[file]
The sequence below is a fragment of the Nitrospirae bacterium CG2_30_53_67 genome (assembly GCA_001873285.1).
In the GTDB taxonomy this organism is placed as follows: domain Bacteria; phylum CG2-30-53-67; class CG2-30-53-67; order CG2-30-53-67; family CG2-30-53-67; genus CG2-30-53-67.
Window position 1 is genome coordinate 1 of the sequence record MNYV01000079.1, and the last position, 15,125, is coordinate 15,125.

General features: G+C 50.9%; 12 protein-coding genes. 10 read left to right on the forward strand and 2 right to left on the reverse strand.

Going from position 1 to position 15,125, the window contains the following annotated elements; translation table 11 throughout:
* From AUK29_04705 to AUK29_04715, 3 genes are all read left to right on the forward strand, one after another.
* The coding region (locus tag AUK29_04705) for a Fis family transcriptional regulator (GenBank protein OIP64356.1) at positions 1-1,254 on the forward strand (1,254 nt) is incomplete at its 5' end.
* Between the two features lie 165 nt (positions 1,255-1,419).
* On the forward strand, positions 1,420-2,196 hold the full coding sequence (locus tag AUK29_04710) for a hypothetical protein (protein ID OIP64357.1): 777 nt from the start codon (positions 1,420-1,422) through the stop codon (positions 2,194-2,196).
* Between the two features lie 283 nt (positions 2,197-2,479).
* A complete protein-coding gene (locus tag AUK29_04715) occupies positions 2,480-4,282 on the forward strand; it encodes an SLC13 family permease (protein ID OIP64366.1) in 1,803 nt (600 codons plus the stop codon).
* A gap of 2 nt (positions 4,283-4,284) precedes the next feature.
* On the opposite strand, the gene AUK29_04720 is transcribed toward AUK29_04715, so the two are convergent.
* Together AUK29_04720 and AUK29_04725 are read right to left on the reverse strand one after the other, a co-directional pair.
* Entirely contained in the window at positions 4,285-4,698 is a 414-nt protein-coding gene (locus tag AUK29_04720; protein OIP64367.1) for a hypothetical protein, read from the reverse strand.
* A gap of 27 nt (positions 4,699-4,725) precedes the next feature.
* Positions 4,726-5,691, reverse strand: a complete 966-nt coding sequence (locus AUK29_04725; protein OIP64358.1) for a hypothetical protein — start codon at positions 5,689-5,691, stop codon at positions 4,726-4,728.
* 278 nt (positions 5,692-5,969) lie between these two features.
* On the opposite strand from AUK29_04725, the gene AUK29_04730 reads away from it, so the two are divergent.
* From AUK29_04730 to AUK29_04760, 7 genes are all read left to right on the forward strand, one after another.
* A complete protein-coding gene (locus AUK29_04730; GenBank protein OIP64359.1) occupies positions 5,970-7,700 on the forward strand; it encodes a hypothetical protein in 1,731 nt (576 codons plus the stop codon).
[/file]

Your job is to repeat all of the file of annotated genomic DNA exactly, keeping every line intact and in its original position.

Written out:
The sequence below is a fragment of the Nitrospirae bacterium CG2_30_53_67 genome (assembly GCA_001873285.1).
In the GTDB taxonomy this organism is placed as follows: domain Bacteria; phylum CG2-30-53-67; class CG2-30-53-67; order CG2-30-53-67; family CG2-30-53-67; genus CG2-30-53-67.
Window position 1 is genome coordinate 1 of the sequence record MNYV01000079.1, and the last position, 15,125, is coordinate 15,125.

General features: G+C 50.9%; 12 protein-coding genes. 10 read left to right on the forward strand and 2 right to left on the reverse strand.

Going from position 1 to position 15,125, the window contains the following annotated elements; translation table 11 throughout:
* From AUK29_04705 to AUK29_04715, 3 genes are all read left to right on the forward strand, one after another.
* The coding region (locus tag AUK29_04705) for a Fis family transcriptional regulator (GenBank protein OIP64356.1) at positions 1-1,254 on the forward strand (1,254 nt) is incomplete at its 5' end.
* Between the two features lie 165 nt (positions 1,255-1,419).
* On the forward strand, positions 1,420-2,196 hold the full coding sequence (locus tag AUK29_04710) for a hypothetical protein (protein ID OIP64357.1): 777 nt from the start codon (positions 1,420-1,422) through the stop codon (positions 2,194-2,196).
* Between the two features lie 283 nt (positions 2,197-2,479).
* A complete protein-coding gene (locus tag AUK29_04715) occupies positions 2,480-4,282 on the forward strand; it encodes an SLC13 family permease (protein ID OIP64366.1) in 1,803 nt (600 codons plus the stop codon).
* A gap of 2 nt (positions 4,283-4,284) precedes the next feature.
* On the opposite strand, the gene AUK29_04720 is transcribed toward AUK29_04715, so the two are convergent.
* Together AUK29_04720 and AUK29_04725 are read right to left on the reverse strand one after the other, a co-directional pair.
* Entirely contained in the window at positions 4,285-4,698 is a 414-nt protein-coding gene (locus tag AUK29_04720; protein OIP64367.1) for a hypothetical protein, read from the reverse strand.
* A gap of 27 nt (positions 4,699-4,725) precedes the next feature.
* Positions 4,726-5,691, reverse strand: a complete 966-nt coding sequence (locus AUK29_04725; protein OIP64358.1) for a hypothetical protein — start codon at positions 5,689-5,691, stop codon at positions 4,726-4,728.
* 278 nt (positions 5,692-5,969) lie between these two features.
* On the opposite strand from AUK29_04725, the gene AUK29_04730 reads away from it, so the two are divergent.
* From AUK29_04730 to AUK29_04760, 7 genes are all read left to right on the forward strand, one after another.
* A complete protein-coding gene (locus AUK29_04730; GenBank protein OIP64359.1) occupies positions 5,970-7,700 on the forward strand; it encodes a hypothetical protein in 1,731 nt (576 codons plus the stop codon).